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An Open Letter to Ugly Betty’s America Ferrera

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January 19th, 2007

An open letter to America Ferrera, star of ABC’s Ugly Betty.
by Guest Blogger Olivia Ortiz

Dear Ms. Ferrera,

I found myself openly weeping with you as you took the stage to accept your Golden Globe award for “Best Actress” on Monday night. From your acceptance speech, I quote: “I hear from young girls on a daily basis how Betty makes them feel worthy and loveable and how they have more to offer the world than they thought.” As a young Latina feminist, I wanted to shout from the rooftop of my building my congratulations to you and to say thank you – thank you for exemplifying the class, ethnic and body ideals of this woman and of real women the world over.

As I watched you speak about your win, I thought back to a time when I first came to know beauty on my own terms. Perhaps like many young Latinas, before I knew you as Betty Suárez, I knew you as Ana, the young Mexican-American woman from East Los Angeles in Patricia Cardoso’s 2002 film, Real Women Have Curves. Perhaps unlike many young Latinas, however, by summer’s end of the same year the film was released, I had just endured a season in the Texas pageant circuit. Before meeting your headstrong and unapologetic feminist character in Cardoso’s film, I had met and internalized a vastly different knowledge of beauty – a knowledge mostly having to do with spray-on self-tanner and strappy heels. My transformation from aimless college co-ed in her early 20’s to dedicated and fierce feminist activist in her early 20’s I owe to fearless characters like Ana and Betty Suárez, and to fearless women like you, Ms. Ferrera.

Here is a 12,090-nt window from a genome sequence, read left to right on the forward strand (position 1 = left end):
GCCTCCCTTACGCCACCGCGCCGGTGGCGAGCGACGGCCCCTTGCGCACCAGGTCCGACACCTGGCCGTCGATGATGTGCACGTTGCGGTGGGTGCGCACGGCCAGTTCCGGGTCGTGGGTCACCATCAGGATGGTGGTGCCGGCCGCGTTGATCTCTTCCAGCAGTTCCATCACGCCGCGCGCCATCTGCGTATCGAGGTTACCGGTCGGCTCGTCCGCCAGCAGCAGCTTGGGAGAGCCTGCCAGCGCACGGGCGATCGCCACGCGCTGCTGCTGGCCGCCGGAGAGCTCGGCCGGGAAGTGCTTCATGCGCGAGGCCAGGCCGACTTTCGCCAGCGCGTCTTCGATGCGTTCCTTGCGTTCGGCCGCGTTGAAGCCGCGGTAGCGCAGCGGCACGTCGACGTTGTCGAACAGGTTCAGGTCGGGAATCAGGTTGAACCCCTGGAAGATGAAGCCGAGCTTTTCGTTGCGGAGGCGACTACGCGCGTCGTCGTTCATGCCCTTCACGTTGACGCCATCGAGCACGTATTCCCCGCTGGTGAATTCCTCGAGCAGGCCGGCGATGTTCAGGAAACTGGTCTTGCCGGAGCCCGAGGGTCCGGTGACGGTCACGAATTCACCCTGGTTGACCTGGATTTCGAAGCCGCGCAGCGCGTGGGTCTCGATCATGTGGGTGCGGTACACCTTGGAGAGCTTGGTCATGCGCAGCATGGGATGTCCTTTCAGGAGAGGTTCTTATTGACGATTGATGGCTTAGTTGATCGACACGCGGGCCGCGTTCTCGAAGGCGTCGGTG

I offer a warm congratulations and a thank you to you and to fellow feminist and Ugly Betty executive producer, Salma Hayek. Estoy muy agradecida, I am very grateful, for two incredible feminists like you who have taken the risk to remind countless numbers of young women that intelligence and ambition can defy more than just a Hollywood genre. After all, as race and media expert Yeidy Rivero points out in the latest Ms., “How many working-class, Mexican-American, clumsy, allegedly ‘ugly,’ intelligent women with an illegal-immigrant father have been portrayed on U.S. television? Until Betty’s arrival, none.” I take pride in this arrival, feeling confident that I stand with millions of other young Latin women as we all walk a little taller.

I look forward to following your career in film and television and anticipate an exciting new season from my new favorite show, a show where beauty looks less like a dream and a lot more like equality. ! Adelante Ugly Betty¡

In solidarity,
Olivia Ortiz

Bio: Guest Blogger Olivia Ortiz is a Mexican American feminist activist, a writer, and a staffer at the Feminist Majority Foundation, where she serves as a coordinator of West Coast campus programs.

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